Beat the December Blues

 

Both as a Coach and athlete I find this time of the year and particularly December a challenge when it comes to training, planning training, keeping the motivation and at the same time enjoying the festive season the way it should be enjoyed.

 

 

There are many reasons December is a tough one:

  • Its cold and Dark
  • Everyone seems to get sick
  • The season is over and the next one seems a long way off
  • Routines get disrupted because of work / social events
  • But I think the biggest killer is that Athletes have had some down time and are now trying to get back into training so everything feels hard and slow!

 

It all sounds a bit doom and gloom which is a shame as really this is suppose to be “the season to be jolly”

 

But don’t worry! Help is at hand. Here are my top tips to turning what is often a negative time into something positive.

 

  • Use it as a time for planning!
    1. Set your 2018 goals and race calendar
    2. Plan the best way to achieve these goals
      1. Nothing better to boost your motivation then to have some big goals on the horizon
    3. Plan your winter training camp (if you can).
      1. for me just knowing that I am going to Lanzarote for some weeks at the worst time of the winter makes a massive difference. It make the winter seem short, it gives light at the end of the tunnel, its only 8 weeks until I can get some sun and some great training instead of 4 months!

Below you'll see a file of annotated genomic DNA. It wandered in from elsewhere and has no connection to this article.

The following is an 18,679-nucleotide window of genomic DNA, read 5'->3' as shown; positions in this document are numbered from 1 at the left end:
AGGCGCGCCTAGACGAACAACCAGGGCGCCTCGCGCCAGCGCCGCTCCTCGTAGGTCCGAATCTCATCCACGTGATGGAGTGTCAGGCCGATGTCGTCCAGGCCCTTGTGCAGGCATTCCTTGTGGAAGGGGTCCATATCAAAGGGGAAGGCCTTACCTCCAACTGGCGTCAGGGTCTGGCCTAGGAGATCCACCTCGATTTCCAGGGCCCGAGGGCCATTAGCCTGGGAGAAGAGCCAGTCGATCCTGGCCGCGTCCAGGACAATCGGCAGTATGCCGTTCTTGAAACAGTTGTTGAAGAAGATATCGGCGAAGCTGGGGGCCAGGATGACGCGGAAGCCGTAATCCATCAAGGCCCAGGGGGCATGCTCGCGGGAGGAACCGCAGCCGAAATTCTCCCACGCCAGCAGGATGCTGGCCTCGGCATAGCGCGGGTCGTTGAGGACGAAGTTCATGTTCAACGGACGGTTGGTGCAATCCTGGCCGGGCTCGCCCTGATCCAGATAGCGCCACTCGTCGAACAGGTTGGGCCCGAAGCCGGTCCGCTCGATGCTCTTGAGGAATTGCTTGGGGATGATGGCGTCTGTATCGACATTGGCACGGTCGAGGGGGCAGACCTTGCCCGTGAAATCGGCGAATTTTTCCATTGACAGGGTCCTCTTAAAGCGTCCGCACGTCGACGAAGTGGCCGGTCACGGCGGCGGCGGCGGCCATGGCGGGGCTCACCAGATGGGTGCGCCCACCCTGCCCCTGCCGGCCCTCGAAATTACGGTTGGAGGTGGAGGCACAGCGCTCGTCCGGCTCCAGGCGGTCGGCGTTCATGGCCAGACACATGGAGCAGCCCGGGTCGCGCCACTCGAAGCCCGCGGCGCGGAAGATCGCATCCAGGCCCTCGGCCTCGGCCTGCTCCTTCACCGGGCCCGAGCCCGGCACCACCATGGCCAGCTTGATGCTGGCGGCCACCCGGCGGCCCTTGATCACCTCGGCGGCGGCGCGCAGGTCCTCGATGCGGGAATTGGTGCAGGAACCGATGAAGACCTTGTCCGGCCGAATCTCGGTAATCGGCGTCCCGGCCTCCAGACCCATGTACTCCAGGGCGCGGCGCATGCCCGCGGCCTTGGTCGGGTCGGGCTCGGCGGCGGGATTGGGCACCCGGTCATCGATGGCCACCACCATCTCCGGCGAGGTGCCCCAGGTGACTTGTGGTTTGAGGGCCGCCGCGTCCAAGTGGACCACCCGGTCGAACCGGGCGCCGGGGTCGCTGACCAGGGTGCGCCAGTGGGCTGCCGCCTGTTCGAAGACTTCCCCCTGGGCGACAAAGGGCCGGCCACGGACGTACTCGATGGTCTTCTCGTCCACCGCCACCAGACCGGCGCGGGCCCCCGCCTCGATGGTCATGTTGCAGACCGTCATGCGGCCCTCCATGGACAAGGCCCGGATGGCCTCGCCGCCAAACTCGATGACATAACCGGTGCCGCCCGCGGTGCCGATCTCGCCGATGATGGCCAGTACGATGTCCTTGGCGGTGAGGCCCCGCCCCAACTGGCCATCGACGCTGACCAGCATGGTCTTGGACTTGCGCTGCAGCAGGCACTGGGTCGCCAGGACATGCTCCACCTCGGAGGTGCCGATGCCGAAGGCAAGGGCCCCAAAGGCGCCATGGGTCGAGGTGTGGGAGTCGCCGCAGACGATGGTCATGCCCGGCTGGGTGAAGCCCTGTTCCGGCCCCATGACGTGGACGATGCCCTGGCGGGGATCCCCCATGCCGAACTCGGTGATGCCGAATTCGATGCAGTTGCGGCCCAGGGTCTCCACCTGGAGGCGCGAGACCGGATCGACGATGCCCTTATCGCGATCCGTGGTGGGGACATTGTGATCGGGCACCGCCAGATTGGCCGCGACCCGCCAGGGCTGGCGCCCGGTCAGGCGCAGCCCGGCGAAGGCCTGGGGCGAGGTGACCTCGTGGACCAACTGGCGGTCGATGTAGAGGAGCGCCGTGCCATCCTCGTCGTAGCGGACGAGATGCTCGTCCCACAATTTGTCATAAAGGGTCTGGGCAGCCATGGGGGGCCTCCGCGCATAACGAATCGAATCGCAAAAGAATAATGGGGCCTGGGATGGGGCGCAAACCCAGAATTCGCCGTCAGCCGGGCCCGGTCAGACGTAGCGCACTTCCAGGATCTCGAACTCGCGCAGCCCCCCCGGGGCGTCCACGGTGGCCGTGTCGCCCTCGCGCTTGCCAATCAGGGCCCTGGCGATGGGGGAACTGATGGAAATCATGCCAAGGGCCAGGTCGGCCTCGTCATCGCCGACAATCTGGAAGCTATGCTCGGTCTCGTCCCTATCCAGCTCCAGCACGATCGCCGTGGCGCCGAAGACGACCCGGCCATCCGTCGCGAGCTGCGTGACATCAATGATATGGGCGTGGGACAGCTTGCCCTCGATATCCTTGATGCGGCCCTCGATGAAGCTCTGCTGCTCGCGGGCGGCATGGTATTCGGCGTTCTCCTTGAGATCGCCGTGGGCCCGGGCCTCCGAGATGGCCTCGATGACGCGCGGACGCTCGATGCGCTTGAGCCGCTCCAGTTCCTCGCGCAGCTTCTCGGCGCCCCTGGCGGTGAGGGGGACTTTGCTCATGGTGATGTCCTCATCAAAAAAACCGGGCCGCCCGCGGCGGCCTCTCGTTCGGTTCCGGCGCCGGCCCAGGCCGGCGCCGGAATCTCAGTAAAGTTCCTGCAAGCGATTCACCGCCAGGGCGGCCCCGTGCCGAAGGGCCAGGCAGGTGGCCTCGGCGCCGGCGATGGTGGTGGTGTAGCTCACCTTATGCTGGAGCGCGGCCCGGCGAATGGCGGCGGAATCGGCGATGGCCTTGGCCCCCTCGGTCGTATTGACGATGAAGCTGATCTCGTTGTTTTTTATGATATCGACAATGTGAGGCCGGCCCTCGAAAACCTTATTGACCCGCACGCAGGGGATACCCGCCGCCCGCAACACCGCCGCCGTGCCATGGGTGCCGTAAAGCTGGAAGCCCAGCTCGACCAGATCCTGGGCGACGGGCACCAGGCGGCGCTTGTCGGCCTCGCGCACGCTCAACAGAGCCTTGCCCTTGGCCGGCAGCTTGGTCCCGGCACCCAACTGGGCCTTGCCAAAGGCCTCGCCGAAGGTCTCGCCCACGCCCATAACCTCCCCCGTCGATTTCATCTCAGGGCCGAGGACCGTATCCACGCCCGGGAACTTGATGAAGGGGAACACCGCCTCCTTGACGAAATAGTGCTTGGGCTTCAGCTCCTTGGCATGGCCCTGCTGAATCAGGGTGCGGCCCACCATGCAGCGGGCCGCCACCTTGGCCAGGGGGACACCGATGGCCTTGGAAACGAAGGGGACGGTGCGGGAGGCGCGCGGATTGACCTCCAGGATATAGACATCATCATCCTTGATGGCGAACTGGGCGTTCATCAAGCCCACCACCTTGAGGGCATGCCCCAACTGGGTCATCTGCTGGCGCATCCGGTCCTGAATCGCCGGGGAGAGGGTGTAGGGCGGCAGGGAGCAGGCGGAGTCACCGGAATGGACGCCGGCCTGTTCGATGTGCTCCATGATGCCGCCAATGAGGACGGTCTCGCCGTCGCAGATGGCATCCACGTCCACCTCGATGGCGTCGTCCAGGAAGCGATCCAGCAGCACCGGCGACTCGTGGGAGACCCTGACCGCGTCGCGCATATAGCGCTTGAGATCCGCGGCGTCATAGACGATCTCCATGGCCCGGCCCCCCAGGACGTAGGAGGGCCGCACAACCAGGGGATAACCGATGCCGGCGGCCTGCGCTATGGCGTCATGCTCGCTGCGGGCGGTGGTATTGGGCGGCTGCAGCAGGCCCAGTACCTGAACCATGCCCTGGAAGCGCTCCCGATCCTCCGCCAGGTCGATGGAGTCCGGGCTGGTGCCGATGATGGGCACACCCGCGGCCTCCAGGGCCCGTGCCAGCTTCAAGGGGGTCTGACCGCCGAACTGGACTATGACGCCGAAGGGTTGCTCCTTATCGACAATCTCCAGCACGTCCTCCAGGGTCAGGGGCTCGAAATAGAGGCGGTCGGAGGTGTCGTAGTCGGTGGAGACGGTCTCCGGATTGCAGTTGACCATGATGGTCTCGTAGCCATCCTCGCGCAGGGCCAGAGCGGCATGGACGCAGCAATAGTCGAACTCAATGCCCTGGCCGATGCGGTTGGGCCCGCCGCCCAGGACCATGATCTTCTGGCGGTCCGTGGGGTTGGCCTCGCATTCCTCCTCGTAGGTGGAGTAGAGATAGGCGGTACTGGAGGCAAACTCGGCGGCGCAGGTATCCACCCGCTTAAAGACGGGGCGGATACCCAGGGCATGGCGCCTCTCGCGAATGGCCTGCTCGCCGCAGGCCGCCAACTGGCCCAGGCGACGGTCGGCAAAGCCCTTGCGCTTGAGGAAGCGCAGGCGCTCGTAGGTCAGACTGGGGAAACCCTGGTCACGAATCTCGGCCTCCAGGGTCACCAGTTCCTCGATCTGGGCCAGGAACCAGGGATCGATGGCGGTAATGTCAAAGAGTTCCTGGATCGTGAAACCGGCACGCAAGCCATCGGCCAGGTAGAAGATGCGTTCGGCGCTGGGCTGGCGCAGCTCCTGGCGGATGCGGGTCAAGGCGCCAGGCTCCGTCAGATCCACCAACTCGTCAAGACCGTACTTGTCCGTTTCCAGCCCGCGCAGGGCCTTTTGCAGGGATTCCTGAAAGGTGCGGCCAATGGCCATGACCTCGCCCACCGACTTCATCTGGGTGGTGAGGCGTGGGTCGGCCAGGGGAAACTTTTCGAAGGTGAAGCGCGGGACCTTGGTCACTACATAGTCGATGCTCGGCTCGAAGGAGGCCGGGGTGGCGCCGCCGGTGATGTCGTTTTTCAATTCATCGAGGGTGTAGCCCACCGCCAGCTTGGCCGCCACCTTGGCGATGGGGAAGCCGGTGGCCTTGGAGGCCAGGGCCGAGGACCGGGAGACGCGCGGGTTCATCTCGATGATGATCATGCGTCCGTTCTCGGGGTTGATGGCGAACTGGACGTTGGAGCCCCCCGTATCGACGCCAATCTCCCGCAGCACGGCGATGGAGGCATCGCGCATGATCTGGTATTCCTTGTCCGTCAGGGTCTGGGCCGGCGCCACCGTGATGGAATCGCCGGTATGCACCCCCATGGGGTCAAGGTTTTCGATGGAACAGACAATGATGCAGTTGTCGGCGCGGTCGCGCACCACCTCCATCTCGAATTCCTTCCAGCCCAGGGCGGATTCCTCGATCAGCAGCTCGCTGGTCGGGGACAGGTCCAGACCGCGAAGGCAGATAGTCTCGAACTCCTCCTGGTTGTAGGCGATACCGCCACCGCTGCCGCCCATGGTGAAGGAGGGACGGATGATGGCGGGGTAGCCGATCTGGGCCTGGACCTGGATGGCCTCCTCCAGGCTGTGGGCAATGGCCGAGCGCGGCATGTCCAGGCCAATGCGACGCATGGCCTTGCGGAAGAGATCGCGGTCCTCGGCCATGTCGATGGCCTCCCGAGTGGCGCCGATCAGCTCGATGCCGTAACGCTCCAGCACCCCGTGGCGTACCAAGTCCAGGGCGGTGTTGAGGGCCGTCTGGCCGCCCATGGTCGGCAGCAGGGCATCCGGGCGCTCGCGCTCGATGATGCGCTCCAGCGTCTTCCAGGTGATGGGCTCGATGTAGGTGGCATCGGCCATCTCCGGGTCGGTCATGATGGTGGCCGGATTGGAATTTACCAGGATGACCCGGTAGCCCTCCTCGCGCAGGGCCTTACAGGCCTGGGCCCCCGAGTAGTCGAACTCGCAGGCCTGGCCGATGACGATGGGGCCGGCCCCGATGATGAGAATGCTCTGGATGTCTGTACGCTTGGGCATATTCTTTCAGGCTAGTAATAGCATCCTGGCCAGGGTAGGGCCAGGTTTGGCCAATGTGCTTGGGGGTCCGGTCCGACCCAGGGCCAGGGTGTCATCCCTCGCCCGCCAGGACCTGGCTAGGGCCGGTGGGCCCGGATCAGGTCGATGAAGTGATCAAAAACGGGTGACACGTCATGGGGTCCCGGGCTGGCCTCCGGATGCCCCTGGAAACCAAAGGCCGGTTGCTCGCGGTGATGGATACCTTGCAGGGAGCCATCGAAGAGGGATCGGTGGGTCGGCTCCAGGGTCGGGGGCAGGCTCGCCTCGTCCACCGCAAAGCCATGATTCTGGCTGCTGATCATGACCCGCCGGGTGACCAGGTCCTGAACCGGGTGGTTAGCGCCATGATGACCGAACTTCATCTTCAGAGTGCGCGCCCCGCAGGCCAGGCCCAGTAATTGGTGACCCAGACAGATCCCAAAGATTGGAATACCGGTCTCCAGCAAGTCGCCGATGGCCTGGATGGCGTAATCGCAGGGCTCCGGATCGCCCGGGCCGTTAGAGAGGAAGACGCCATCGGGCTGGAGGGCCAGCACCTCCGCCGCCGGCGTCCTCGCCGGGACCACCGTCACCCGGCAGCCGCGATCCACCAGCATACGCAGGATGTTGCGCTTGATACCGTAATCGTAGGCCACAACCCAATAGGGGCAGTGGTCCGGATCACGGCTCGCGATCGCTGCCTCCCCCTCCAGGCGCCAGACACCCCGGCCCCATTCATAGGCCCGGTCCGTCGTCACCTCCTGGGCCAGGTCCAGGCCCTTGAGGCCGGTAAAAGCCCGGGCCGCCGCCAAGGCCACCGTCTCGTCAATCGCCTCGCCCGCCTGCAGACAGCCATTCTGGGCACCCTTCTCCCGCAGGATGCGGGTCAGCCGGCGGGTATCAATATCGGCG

• A good chance to work on and address some technical areas of weakness especially in the swim.

 

  • Forget about technology and just train how you feel
    1. Nothing worse than having loads of input telling you how unfit and slowly you are going! So forget heart rate, pace, power, and everything else and just go to how you feel.
      1. Think of it like this – If you are fit in December and winning all your training sessions then you will not be fit when you actually need to be! So unless the Christmas turkey 10km is you key race be happy to be unfit.
  • Take yourself out your comfort zone!
    1. In the off season I like to ride cycle cross races, they are tough, exciting and great for bike skills but also I am rubbish at them so I have to real expectations and no pressure to perform but my improvement from race to race is significant just because its still all new.
  • Be consistent but flexible and relaxed
    1. So consistent means try to keep the training ticking over and not days without doing anything
    2. Flexible to move things around to cater for changes in plans, the weather, how you feel, unexpected work or social etc
    3. Relaxed that If you miss a session then just forget it and move on. The odd missed session in December will have no effect on your key race latter in the year. Also it is ok to stop for coffee and cake – I actually schedule this into athletes training –

 

Your aim for December should be to enjoy it. Then you will hit January fresh both mentally and physically but fit enough to really start to knuckle down to some good training.